Students and faculty, including Keyon Vafa ’16 (second from left), gather to view a slide show and presentation by Stephen Hawking. Cumrun Vafa, Donner Professor of Science, hosted a dinner at his home in Newton in honor of Hawking’s visit to Harvard.

Jon Chase/Harvard Staff Photographer

Campus & Community

My dinner with Dr. Hawking

4 min read

Persian delicacies, ‘black hole cake,’ and reflections from a world-famous physicist

At the time, I thought managing to score a ticket to Stephen Hawking’s talk at Sanders Theatre was likely the high point of my science-writing career at Harvard — after all, I’d be seeing in the flesh the man some consider the most important physicist since Einstein.

But that was before I talked with Cumrun Vafa.

The day after Hawking’s talk, as I was still feeling the afterglow of the event, the Donner Professor of Science called with an offer that nearly made me drop the phone. Would I be interested in attending a dinner party in Hawking’s honor?

My brain screeched to a halt before I managed to stammer my answer. “Yeeeessss?”

A little more than 24 hours later, I found myself knocking on Vafa’s front door, ready to enjoy a Persian feast in the company of Hawking and a good portion of Harvard’s Physics Department. The night would include a sumptuous dinner of kebabs and other Persian delicacies, traditional folk songs, and a “black hole cake.”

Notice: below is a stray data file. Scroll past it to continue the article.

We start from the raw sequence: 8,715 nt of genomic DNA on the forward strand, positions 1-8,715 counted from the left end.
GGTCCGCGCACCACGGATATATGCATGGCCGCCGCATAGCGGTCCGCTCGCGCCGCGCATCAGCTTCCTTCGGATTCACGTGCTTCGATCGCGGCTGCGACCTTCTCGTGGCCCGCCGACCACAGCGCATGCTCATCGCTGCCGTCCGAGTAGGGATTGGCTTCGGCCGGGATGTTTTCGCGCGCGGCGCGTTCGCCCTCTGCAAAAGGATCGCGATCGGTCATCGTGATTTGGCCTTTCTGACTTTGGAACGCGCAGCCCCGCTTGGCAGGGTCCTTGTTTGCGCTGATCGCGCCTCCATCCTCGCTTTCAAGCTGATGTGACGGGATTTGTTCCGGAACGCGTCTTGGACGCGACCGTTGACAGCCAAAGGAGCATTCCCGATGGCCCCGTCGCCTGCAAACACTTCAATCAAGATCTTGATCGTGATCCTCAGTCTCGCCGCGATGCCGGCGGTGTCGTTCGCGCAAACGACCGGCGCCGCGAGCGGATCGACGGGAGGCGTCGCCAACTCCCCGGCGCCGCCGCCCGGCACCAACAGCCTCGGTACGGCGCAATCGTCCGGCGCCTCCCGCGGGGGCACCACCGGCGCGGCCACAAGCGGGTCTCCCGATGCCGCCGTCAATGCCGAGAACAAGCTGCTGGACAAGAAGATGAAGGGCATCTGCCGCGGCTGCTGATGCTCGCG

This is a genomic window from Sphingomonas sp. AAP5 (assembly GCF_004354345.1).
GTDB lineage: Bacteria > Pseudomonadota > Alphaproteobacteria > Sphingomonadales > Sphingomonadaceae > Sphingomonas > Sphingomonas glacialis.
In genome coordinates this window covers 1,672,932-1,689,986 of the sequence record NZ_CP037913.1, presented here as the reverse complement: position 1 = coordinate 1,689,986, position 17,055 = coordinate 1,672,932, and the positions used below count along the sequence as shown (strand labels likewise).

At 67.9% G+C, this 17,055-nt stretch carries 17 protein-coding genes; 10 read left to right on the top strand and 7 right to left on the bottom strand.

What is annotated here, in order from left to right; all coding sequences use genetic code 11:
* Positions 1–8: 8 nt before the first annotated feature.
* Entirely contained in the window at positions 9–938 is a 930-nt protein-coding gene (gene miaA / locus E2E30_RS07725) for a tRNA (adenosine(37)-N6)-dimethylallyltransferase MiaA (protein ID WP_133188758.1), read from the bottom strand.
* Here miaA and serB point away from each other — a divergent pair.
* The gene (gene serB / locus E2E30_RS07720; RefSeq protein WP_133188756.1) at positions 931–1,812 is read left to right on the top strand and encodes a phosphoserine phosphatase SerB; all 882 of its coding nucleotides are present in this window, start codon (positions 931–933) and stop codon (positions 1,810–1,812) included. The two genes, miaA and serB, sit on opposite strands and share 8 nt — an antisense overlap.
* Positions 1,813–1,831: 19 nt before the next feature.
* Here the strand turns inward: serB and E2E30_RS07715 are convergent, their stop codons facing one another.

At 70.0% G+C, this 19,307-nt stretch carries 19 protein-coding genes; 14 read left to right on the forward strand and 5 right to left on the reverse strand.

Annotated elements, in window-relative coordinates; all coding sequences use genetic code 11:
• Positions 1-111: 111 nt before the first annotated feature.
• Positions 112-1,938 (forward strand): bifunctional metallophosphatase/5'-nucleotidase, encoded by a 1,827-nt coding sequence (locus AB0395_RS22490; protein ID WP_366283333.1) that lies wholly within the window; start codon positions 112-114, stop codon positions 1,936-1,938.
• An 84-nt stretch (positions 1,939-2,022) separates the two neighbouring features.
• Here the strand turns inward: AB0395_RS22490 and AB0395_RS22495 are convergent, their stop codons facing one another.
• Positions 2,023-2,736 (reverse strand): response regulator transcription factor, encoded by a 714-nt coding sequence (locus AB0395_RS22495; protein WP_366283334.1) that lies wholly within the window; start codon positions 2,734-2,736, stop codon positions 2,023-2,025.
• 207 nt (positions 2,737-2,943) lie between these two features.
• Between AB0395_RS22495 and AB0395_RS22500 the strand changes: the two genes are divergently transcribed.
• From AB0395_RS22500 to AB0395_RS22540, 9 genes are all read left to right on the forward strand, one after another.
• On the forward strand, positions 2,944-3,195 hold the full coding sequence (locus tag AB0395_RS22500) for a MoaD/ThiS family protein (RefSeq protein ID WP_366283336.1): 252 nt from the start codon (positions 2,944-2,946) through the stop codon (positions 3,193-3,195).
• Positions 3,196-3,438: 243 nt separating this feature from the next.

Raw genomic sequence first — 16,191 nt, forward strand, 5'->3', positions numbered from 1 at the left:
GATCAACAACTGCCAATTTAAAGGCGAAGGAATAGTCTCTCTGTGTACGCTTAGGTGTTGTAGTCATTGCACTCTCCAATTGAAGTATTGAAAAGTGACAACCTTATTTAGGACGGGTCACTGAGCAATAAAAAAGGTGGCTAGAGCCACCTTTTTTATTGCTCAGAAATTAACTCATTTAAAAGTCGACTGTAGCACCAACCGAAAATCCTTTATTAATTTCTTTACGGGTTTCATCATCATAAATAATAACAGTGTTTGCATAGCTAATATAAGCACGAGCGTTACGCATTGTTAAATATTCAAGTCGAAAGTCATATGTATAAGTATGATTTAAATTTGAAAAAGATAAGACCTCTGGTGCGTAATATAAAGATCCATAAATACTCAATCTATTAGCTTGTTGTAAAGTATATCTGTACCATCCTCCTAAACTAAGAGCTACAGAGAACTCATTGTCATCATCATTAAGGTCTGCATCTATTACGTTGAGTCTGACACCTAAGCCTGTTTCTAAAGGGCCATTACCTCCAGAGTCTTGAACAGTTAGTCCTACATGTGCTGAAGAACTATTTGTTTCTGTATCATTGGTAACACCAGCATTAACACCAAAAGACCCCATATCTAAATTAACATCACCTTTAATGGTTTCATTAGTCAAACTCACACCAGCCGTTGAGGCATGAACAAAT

When it came time for Hawking to speak, before a group of 70 crowded into Vafa’s living room, he delivered a story not about science, but about a trip he took to Iran in 1962, shortly before he was diagnosed with amyotrophic lateral sclerosis.

After completing his bachelor’s degree at University College, Oxford, Hawking set out to travel with the support of a small grant, having chosen Iran based on the theory, he said, that “my chances of getting one would be greater the further I proposed to go.”

Hawking and his companion, a fellow Oxford student, traveled to Istanbul and then through Turkey by rail. After boarding a bus to cross the border into Iran, they made a circuitous journey from Tabriz to Tehran and across the nation’s central desert.

“On the way home, we were caught in the Buin Zahra earthquake, a massive 7.1 Richter quake that killed over 12,000 people,” Hawking said. “I must have been near the epicenter, but I was unaware of it because I was ill and in a bus that was bouncing around on the uneven Iranian roads.”

Over the next several days, Hawking worked to recover from a severe bout of dysentery and a broken rib he suffered after he was thrown against a seat on the bus. He didn’t know about the disaster because he didn’t speak Farsi.

“It was not until we reached Istanbul that we learned what had happened,” he said. “I sent a postcard to my parents, who had been anxiously waiting for 10 days, because the last they had heard, I was leaving Tehran for the disaster region on the day of the quake.

“Despite the earthquake, I have many fond memories of my time in Iran, and would like to return one day. I am happy to be here with you all tonight. Now, as they say in Iran, ‘Nooshe jan!’

While it’s natural to think of Hawking as one of the most celebrated scientists in the world, it wasn’t until I saw accomplished physicists snapping photos of him that I fully appreciated what that meant.

Evan Brown, a Kirkland House junior and one of the handful of lucky undergrads at the dinner, summed it up best: “It’s amazing to see people who are very smart and accomplished be intimidated.”